This is an ideal design for fingerloop or straight braided trims.
This one is from the Omnium pene Europae, Asiae, atque Americae Gentium Habitus by Abraham de Bruyn, 1540-1587. It is a woman's doublet, though men's and women's doublets are largely interchangeable at this time. The inner sleeves are either attached, or are on a second doublet underneath (but if you keep the top doublet buttoned, no-one will ever know, I guess).
This is a good example of what you can do with a very simple trim, like a braided cord or a thin ribbon - it requires careful measuring (I recommend drawing out the trim lines before sewing), and works in almost any combination. In this version, the lines on the body point up instead of down, the sleeves are straight lines, and the skirt and shoulder tabs (note the double shoulder tabs) are slashed or small, closely set tabs. This tabbing is also present on the cuffs and the collar. - note how the tab/slash lines on the skirt tabs are roughly lined up with the trim on the body.
The tabs are slashed to echo the trim, but the cuts allow the tabs, collar, and cuffs to move a little (and to bend attractively under a small set of ruffs).
This, again, is a good doublet layout for a beginner - the design details in the slashed double tabs and slashed collar/cuffs can be incorporated, or left out for the nervous beginner (though they're not hard to do - 1. Add tabs, 2. Cut tabs), but the trim can be laid out with simple measuring.
This style is also ideal for a thin braided trim.
And finally, a picture most of you are familiar with - The 1575 Darnley portrait of Elizabeth I. The brocade on the original makes it hard to see, but the entire doublet is trimmed with a beautiful gold lace. The sleeve treatment is unusual in that it doesn't show up much in paintings of the time, but the fitted lower sleeve lends itself well to the trim layout.
The button treatment is very attractive, and does show up a lot, most noticeably on German coats, and it may be that Elizabeth liked the look. In any case, it is simple to reproduce with a nice trim or fabric.
The skirt tabs are looped, and the sleeve shoulders and upper cuffs are also looped tabs, with false silk puffs in between.
All these designs are easily attainable; all it takes is patience and time. The time you spend making things look right pays off in a garment that will maintain its wearability for years.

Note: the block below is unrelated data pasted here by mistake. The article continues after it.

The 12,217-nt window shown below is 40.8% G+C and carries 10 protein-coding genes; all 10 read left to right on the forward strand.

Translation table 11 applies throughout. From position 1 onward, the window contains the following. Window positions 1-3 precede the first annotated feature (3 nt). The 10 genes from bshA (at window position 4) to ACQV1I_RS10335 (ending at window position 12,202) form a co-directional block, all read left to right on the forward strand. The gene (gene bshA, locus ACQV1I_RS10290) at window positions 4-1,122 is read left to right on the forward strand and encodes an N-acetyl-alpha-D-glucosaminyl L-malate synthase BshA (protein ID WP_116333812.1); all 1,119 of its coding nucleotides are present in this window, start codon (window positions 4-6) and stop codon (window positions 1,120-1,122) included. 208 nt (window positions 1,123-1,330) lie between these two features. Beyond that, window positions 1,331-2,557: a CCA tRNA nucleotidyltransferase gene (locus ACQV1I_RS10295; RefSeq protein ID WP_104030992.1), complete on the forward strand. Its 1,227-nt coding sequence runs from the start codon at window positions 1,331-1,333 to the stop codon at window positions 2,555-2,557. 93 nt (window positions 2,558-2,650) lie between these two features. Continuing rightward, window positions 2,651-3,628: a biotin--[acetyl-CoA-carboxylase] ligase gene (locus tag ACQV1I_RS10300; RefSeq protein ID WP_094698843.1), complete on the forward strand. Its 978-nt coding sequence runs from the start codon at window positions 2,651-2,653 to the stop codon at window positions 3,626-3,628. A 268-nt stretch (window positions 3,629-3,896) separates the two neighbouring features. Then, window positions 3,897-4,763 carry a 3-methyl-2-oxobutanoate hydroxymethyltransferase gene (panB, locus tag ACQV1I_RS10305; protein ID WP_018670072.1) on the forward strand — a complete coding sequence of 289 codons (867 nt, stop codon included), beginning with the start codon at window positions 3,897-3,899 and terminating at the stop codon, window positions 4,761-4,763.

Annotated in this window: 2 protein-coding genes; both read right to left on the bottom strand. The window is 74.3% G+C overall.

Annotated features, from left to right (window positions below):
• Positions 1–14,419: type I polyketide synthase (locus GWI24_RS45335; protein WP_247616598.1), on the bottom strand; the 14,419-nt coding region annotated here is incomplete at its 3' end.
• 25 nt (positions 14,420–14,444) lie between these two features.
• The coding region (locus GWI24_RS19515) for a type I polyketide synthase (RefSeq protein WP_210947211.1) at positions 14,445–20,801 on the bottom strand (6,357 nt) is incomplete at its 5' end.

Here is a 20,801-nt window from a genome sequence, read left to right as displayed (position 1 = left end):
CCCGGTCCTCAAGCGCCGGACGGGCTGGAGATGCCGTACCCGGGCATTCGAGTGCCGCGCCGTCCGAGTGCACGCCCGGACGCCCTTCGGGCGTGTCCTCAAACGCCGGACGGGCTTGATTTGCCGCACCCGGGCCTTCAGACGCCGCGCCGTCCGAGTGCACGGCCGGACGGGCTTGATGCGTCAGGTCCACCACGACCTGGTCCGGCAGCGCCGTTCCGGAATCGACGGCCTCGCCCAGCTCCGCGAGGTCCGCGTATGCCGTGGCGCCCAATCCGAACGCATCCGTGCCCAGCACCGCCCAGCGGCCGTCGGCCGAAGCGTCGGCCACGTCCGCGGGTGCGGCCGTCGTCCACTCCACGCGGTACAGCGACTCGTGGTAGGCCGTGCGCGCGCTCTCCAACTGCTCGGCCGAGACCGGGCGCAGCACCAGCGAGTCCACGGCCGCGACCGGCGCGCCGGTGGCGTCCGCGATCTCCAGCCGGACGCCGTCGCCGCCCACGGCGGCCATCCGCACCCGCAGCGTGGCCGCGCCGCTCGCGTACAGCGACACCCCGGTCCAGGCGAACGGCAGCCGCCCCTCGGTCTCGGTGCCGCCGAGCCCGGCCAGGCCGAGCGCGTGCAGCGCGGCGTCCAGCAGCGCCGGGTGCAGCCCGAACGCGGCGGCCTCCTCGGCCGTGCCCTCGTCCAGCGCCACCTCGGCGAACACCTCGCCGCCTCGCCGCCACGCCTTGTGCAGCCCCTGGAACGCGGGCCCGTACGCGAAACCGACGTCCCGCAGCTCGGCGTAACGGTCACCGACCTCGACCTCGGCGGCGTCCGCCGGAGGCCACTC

Some more designs that are very similar to the ones featured above (click on thumbnail for full-size picture and description):
Half a Dozen Basic Tips for Trimming:
1. Stay away from flowers, pictures, plastic metallics, and "celtic" or "tapestry" designs. Your best source for really cheap trim is the satin ribbon-on-a-spool sold in fabric stores (3 yards to a spool, usually under $2 per spool). For more period trims, look for linen or wool tape in various widths from historical suppliers. If you buy it undyed, you can use it as is, or dye it any colour you like to match or contrast with your clothing. Trim can also be made from strips of fabric - you can create a trim that goes around curves better if you cut it on the bias (diagonally) - and from braided silk and linen thread.
2. Most of the trim layouts shown will require a minimum of 20 yards of trim (always measure your project before buying trim if possible). This is another reason to stay away from the fancy designs. They liked lots of decoration back then, and that $10/yard trim can really drain your clothing budget.
3. If you use a metallic lace (and it was used in period), make sure you buy a high quality one that looks like proper gilt bobbin/needle lace. Many modern metallic laces are poorly made, and a lot of the base cotton shows through, or they are very cheap plastic (mylar) that looks completely modern. Look for laces that actually feel like metal.
4. Stay away from curtain trims. They are not colour-fast (especially the red ones), rot quickly, are a pain to work with, and absolutely aren't correct for clothing. If you can't find something fancy that looks good, stick to something plain and well-made.
5. Always hand-sew your trim. There is no way to make a machine-sewn line look like anything but machine sewing, and it is much harder to keep your trim lines even when using a machine. If hand-sewing isn't your thing, this probably isn't a useful article for you, but I'm glad you're reading it anyway.
6. Take the time to sew your trim properly - keep your stitches small and close together. Don't be tempted to make the stitches larger or the spaces between them bigger to save time - this will lead to puckering (no, really, it will. Don't do it). With careful stitching, trim can be eased around curves with a minimum of buckling, and the thread is far less likely to catch on something and snag. In addition, smaller stitches mean that even if a thread does break, a much smaller length will come undone, as the thread is less likely to pull out. Always use beeswax to minimize knots and tangles.
Text and images copyright L. Mellin, 2000-2008, except where noted. All rights reserved.